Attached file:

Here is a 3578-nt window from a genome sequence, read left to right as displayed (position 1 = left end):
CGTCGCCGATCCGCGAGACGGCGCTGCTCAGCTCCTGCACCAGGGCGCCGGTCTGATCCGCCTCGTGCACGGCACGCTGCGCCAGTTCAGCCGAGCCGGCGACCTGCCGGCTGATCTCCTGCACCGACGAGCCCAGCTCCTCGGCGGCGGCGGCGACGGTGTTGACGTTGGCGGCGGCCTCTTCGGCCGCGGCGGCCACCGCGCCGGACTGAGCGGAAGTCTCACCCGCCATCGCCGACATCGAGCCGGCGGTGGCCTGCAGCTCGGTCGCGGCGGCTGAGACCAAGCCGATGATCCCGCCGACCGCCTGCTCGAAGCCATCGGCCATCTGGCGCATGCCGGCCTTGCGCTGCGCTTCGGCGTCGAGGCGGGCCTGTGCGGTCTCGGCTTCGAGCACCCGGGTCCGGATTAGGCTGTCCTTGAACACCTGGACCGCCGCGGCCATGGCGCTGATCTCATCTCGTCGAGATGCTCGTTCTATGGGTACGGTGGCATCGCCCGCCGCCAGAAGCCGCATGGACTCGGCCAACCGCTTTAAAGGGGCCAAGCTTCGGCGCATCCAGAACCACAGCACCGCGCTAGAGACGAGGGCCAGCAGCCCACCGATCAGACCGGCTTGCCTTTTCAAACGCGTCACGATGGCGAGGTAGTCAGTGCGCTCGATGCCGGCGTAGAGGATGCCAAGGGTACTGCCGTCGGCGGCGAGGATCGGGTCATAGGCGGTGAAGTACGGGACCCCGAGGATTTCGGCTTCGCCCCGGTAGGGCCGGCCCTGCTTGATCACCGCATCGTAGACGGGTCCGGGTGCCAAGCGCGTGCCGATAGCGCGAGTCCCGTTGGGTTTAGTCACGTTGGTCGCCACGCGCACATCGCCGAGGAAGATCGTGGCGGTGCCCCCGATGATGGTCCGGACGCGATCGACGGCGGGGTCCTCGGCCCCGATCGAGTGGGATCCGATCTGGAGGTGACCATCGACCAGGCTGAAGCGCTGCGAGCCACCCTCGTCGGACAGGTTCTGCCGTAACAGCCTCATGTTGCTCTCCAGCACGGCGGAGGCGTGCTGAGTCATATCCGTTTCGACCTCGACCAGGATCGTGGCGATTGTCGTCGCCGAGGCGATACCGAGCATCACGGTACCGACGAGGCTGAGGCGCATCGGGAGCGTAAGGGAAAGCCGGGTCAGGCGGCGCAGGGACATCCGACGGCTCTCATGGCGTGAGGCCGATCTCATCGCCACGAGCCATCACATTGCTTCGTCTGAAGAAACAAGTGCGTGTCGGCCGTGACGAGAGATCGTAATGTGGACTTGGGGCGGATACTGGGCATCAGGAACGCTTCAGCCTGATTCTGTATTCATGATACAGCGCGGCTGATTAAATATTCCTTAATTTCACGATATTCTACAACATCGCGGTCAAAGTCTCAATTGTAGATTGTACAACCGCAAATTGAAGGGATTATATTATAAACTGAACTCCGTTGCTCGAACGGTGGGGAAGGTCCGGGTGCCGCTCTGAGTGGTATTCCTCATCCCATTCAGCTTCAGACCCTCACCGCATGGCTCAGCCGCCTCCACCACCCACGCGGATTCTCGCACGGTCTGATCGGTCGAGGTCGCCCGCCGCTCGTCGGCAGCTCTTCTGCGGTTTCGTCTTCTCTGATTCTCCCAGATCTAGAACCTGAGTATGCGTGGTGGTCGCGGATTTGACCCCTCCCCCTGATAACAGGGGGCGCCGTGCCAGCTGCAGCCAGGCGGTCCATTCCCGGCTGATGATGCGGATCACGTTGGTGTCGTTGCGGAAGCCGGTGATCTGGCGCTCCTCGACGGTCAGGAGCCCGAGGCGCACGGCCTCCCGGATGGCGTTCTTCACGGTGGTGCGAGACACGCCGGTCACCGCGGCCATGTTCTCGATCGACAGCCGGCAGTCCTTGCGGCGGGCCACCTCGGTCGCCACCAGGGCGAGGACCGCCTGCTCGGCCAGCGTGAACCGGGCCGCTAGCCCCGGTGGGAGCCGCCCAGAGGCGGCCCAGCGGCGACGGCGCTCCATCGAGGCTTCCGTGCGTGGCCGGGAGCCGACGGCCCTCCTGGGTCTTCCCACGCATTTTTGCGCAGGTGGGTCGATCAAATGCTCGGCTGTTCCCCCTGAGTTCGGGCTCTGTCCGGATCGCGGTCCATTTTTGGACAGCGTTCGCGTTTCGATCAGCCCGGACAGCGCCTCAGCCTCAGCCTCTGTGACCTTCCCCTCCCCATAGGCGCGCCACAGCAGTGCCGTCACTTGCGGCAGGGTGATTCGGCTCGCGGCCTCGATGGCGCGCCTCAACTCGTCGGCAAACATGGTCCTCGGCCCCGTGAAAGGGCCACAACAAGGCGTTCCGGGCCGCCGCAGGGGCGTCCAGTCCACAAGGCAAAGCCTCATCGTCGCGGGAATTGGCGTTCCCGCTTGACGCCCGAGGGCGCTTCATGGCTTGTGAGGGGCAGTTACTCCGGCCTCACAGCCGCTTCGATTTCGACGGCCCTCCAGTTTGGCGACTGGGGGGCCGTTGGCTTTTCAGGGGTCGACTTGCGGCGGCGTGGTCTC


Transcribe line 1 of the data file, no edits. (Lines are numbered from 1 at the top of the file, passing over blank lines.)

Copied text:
Here is a 3578-nt window from a genome sequence, read left to right as displayed (position 1 = left end):